Evidence of African horse sickness virus infection of Equus zebra hartmannae in the south-western Khomas Region, Namibia
Van Hamburg, H.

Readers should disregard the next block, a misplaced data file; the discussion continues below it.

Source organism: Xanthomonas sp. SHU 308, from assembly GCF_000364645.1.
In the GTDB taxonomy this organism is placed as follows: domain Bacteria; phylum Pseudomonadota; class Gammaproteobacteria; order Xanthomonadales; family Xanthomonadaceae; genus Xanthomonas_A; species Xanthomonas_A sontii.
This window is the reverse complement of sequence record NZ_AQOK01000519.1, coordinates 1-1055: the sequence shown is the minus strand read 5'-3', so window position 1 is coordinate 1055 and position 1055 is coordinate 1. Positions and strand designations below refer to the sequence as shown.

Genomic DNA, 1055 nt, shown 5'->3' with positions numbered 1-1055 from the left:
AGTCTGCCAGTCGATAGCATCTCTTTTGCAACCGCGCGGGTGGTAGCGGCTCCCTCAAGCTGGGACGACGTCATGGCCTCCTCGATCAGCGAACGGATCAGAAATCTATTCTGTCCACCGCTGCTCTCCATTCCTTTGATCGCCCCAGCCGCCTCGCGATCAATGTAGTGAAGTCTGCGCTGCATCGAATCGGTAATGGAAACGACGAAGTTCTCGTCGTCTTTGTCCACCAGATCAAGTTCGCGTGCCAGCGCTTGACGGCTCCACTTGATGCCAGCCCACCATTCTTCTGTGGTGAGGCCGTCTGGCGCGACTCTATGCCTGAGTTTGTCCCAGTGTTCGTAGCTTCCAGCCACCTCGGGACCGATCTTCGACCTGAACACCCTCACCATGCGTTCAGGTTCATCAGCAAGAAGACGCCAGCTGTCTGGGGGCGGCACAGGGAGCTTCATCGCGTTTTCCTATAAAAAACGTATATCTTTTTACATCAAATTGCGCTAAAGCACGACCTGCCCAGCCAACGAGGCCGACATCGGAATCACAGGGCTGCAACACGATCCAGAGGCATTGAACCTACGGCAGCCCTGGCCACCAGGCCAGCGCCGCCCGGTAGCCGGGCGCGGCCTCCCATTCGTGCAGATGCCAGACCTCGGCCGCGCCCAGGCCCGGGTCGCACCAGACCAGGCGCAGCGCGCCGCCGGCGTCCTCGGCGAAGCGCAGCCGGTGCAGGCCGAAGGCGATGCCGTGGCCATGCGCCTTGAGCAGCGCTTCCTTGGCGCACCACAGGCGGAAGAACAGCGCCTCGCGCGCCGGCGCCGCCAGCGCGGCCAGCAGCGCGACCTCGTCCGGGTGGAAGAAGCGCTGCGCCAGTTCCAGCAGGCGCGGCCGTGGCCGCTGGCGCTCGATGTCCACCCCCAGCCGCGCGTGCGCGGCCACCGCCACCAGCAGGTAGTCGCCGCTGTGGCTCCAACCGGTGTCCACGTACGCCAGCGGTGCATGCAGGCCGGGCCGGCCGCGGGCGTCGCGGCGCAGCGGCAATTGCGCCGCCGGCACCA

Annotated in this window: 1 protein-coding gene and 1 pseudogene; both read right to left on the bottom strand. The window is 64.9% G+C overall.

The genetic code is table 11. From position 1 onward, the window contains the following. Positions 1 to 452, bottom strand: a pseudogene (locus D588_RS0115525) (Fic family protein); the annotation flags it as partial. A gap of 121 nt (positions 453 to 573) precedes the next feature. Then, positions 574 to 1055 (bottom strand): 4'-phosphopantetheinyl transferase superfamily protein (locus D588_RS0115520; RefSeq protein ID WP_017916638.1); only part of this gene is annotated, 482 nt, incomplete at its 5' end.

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Equine mortalities suspected to be due to African horse sickness (AHS) were reported from the arid Khomas Region, Namibia, in 2008. The area was previously considered a localized AHS-free area. Hartmann's mountain zebra (Equus zebra hartmannae), a potential but unconfirmed reservoir host of African horse sickness virus (AHSV), occurs in the region. Between 2009 and 2010 serum, blood and tissue samples from 31 culled E. z. hartmannae were analysed by reverse transcription-polymerase chain reaction (RT-PCR) (n = 31) and enzyme-linked immunosorbent assay (ELISA) (n = 18) to determine the presence of AHSV and/or antibodies against AHSV. The presence of antibodies against AHSV was demonstrated in all 18 samples assayed, and AHSV double stranded RNA was detected in 26% of the animals. This is evidence that E. z. hartmannae can become infected with AHSV